Monday, 17 June 2013

When Enterprise Architecture and BI collide

Last week I was in London at the Enterprise Architecture Conference Europe, first off I must say that this was a really enlightening conference, containing both good and bad examples of EA.  I'm a firm believer that those presenters who are brave enough to stand up and say "this just didn't work out" are often more valuable than those who want to represent everything as an unmitigated success.  For a while now I've been working around the idea of a post on how your EA strategy can and should impact   your BI/Big Data/Enterprise Analytics (delete as appropriate) strategy.

For those that have grown up on the Kimball method of building data warehouses, there might seem to be one solution of "we do masses of up front analysis and build a dimensional data warehouse", while this is a gross exageration it sums up many approaches I have seen.  The stock BI strategy has lots of nice, fairly obvious statements of "do away with data silos", "single version of the truth", "driven by business requirements" which are all very nice, but how do you actually go about achieving this? If you have the ideal of a CEO/CFO who is a strong advocate of the value of BI and is trusting enough to leave the specialists to get on with it, then you are truly blessed. But this is not always the case and there are often many other factors that now have to be taken into account.  With the velocity of change now increasing massively, not just in technical terms but business change we need to step back and look at the big picture for a moment.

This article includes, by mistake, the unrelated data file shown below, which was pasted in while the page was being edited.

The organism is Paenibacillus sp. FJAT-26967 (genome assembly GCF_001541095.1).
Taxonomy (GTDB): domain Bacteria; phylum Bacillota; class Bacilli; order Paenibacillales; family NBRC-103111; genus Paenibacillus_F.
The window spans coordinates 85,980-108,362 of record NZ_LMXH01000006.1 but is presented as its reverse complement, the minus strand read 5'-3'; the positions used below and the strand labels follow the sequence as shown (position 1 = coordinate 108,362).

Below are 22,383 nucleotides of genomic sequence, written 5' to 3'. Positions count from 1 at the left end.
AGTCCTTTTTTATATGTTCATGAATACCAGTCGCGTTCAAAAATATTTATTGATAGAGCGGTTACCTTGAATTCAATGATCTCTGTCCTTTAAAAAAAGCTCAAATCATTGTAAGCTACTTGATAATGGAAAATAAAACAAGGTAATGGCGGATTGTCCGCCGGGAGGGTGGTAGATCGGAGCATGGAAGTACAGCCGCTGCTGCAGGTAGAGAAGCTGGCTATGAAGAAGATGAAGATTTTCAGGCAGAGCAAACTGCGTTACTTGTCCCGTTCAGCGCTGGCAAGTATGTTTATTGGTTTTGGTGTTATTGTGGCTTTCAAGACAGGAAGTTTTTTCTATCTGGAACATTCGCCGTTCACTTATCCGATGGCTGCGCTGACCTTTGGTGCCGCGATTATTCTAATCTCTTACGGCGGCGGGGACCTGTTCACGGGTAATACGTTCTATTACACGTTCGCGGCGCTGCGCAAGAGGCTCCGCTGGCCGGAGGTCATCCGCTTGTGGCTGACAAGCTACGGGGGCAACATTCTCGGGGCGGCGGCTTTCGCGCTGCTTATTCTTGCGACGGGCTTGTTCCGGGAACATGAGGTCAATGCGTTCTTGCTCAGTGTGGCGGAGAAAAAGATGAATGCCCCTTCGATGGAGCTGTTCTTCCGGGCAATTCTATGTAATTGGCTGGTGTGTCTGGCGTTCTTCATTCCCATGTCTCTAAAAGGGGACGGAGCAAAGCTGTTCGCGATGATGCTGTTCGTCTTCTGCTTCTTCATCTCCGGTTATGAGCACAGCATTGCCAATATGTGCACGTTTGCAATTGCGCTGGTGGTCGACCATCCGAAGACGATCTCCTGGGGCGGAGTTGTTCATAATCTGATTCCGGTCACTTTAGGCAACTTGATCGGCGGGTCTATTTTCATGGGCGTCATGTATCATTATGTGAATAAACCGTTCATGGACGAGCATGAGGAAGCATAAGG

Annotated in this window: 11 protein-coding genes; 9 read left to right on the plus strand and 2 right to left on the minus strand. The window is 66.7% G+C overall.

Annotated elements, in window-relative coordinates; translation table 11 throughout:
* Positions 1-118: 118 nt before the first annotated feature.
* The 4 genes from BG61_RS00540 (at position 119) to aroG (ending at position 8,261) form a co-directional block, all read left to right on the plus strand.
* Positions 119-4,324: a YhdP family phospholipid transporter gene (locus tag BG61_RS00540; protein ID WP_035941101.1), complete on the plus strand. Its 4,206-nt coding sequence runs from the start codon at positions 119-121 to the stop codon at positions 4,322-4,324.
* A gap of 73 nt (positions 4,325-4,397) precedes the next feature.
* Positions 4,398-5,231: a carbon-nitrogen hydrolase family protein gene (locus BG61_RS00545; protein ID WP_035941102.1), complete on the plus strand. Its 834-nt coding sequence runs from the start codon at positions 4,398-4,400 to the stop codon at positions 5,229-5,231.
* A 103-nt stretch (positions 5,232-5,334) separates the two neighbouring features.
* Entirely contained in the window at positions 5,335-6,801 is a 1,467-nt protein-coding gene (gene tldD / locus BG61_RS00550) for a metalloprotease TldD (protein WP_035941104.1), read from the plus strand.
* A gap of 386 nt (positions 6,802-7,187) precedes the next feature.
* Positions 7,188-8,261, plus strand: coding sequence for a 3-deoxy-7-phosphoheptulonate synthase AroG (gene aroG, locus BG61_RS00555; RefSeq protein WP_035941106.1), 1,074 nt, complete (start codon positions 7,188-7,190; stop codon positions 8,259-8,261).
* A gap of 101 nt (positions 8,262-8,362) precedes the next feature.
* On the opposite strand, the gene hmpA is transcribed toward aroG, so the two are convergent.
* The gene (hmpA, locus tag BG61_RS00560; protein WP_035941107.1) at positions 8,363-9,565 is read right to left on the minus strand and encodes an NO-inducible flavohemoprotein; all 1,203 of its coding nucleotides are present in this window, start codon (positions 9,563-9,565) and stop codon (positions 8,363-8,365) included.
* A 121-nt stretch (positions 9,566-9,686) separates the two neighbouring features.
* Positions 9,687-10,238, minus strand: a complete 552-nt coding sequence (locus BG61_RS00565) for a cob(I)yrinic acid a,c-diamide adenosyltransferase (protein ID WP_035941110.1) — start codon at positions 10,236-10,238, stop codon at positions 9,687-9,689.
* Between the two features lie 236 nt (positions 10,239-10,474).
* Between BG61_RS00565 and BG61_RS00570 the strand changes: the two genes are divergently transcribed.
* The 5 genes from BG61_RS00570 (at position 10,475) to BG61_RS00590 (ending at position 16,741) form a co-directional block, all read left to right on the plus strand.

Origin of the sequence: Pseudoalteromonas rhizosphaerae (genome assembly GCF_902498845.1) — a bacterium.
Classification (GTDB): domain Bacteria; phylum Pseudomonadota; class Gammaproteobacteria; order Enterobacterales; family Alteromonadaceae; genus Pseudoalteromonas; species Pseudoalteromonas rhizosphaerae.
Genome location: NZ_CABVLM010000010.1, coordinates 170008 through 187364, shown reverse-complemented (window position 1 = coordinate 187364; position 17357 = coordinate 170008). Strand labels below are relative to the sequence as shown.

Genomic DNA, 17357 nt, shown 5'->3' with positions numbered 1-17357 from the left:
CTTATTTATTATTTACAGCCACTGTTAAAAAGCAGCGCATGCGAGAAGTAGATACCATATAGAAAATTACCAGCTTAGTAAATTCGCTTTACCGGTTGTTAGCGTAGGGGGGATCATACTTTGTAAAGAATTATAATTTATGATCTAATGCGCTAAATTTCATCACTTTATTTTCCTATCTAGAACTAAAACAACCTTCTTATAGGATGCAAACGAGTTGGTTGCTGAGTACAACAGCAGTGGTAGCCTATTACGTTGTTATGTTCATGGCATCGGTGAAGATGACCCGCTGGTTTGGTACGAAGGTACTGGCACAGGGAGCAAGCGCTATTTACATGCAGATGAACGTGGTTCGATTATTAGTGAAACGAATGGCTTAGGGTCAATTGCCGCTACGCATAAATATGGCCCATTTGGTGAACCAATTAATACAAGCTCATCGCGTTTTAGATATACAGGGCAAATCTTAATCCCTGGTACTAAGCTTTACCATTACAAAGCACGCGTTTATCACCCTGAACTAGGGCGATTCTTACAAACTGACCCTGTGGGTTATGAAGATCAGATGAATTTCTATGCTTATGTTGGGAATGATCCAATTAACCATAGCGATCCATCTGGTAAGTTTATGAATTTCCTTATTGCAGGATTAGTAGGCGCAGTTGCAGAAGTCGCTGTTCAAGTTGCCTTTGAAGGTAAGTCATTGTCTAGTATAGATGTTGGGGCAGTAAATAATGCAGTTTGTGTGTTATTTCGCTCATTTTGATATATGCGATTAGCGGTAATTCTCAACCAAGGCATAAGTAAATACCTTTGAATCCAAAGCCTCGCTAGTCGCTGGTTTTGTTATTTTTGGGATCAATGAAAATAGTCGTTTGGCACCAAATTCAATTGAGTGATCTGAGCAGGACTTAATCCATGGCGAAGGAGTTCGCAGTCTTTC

Taking the view from the top, an enterprise or company is a collection  of people, processes and data working towards a common goal.  Our role as BI professionals is to help the enterprise do this more effectively, by enabling an increase in revenue, reducing costs or avoiding costs.  Enterprise Architecture is also a profession that aligns with this.  If you are not familiar with EA I'd recommend reading the excellent book "Enterprise Architecture as Strategy" by Jeanne W. Ross, Peter Weill and David C. Robertson.

There needs to be a clear differentiation between "Enterprise Architecture" and "IT Architecture for an Enterprise"  I've come across several IT architects who describe themselves as "Enterprise architects" when they only deal in IT.  Enterprise Architecture is the view of the business processes, their standardisation and integration and the underlying systems that support them.  Sometimes what was "Enterprise Architecture" is now being called "Business Architecture". A simple example of the difference is the IT view of "how can I redesign or implement this system to be more efficient?", the EA view is "how can I redesign or implement the processes supported by this system to be more efficient?".  There is no point in building the most perfect and cost effective IT system to support a process that no longer needs to be done.